U.S. Water News Online
WEST TRENTON, N.J. -- Recent rains have done little to
assuage what is being called
the fifth worst drought to hit the nation's Northeast region in the current century. In
response to the prolonged dry spell that began in August of 1994, the Delaware
River Basin Commission has issued a drought warning to some 7 million residents of
New Jersey, New York, Pennsylvania, and Delaware.
The commission has urged residential water users to voluntarily
limit non-essential use,
including watering of lawns, and non-commercial water washing. Under the
commission's drought management plan, maximum withdrawal limits on water that is
diverted out-of-basin to both New York City and northern New Jersey have been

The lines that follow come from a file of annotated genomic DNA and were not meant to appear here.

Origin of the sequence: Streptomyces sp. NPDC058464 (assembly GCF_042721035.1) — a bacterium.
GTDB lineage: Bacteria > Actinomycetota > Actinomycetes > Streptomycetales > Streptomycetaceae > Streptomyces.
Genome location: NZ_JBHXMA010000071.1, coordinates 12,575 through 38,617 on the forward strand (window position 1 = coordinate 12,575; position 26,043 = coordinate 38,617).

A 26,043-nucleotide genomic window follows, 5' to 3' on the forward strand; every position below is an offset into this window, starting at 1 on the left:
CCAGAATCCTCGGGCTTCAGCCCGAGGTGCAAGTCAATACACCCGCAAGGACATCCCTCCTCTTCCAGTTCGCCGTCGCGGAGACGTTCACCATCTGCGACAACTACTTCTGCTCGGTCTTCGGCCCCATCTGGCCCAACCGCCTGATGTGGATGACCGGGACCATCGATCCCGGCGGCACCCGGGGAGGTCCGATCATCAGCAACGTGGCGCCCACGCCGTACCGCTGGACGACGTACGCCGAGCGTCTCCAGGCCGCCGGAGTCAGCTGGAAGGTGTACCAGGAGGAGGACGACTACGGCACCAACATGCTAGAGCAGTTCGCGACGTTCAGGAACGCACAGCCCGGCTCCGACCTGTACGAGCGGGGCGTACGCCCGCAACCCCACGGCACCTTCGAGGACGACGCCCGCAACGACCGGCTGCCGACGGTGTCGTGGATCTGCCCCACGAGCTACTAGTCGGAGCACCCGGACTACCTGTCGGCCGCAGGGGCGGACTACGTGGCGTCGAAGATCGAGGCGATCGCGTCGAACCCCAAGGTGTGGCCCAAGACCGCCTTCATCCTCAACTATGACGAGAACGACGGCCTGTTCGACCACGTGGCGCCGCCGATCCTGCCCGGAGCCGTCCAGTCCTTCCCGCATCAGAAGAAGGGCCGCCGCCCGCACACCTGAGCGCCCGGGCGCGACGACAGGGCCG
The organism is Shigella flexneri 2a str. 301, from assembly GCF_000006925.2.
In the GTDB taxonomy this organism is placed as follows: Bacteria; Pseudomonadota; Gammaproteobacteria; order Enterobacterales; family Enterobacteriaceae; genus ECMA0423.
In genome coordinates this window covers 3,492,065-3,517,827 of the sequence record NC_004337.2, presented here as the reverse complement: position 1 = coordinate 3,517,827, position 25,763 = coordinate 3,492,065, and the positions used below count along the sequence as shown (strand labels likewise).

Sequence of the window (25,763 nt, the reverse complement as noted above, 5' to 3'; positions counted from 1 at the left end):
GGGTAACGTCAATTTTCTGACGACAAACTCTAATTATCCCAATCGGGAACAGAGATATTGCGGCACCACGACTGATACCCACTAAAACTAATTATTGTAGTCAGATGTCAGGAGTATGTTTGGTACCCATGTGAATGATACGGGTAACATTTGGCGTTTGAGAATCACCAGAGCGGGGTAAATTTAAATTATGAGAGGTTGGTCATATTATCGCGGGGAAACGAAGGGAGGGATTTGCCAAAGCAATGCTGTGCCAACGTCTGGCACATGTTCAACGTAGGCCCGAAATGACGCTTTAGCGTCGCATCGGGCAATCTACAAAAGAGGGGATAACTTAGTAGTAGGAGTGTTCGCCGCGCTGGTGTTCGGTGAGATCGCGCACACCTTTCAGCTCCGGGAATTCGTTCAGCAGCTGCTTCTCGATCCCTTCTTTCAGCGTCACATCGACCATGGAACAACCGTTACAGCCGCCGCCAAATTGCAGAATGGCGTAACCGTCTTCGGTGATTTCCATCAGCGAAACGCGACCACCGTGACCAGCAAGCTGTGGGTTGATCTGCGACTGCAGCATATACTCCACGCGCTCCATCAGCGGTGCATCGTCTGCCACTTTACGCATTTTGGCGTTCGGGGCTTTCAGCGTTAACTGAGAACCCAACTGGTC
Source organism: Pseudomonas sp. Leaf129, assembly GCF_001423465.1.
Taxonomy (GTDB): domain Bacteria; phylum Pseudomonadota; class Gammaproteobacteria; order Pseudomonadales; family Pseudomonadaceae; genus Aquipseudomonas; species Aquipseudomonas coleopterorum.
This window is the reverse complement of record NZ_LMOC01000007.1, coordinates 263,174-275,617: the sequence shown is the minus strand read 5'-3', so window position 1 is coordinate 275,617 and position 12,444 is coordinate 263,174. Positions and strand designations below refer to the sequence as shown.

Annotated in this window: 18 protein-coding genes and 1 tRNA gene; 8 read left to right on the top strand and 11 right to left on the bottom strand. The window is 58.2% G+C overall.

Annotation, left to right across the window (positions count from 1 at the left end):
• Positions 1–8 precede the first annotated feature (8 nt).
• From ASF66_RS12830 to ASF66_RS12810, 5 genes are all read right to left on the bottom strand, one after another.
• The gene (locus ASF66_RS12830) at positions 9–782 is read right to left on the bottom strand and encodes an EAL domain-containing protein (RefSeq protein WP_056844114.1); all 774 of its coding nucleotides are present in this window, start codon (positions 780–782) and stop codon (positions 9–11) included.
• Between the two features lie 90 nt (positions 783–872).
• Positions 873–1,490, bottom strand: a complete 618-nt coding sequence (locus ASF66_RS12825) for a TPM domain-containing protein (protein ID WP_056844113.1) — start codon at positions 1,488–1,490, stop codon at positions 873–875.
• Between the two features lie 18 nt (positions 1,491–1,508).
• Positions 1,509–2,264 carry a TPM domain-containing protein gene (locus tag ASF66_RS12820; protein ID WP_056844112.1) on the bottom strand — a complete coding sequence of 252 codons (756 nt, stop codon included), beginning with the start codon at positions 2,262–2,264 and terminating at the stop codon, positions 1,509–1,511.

reduced by 15 percent. New York City's allowable withdrawal from three Delaware
Basin reservoirs that supply about half the city's water supply was reduced from 800
million gallons per day (mgd) to 680 mgd.
"We take water for granted in this country," commented Gerald
director of the Delaware River Basin Commission. "In some foreign lands the water
comes on at seven in the morning and is turned off at seven that evening, and even
then it may not be fit to drink. It's a real hardship, hardly comparable to a dusty car or
a brown lawn."
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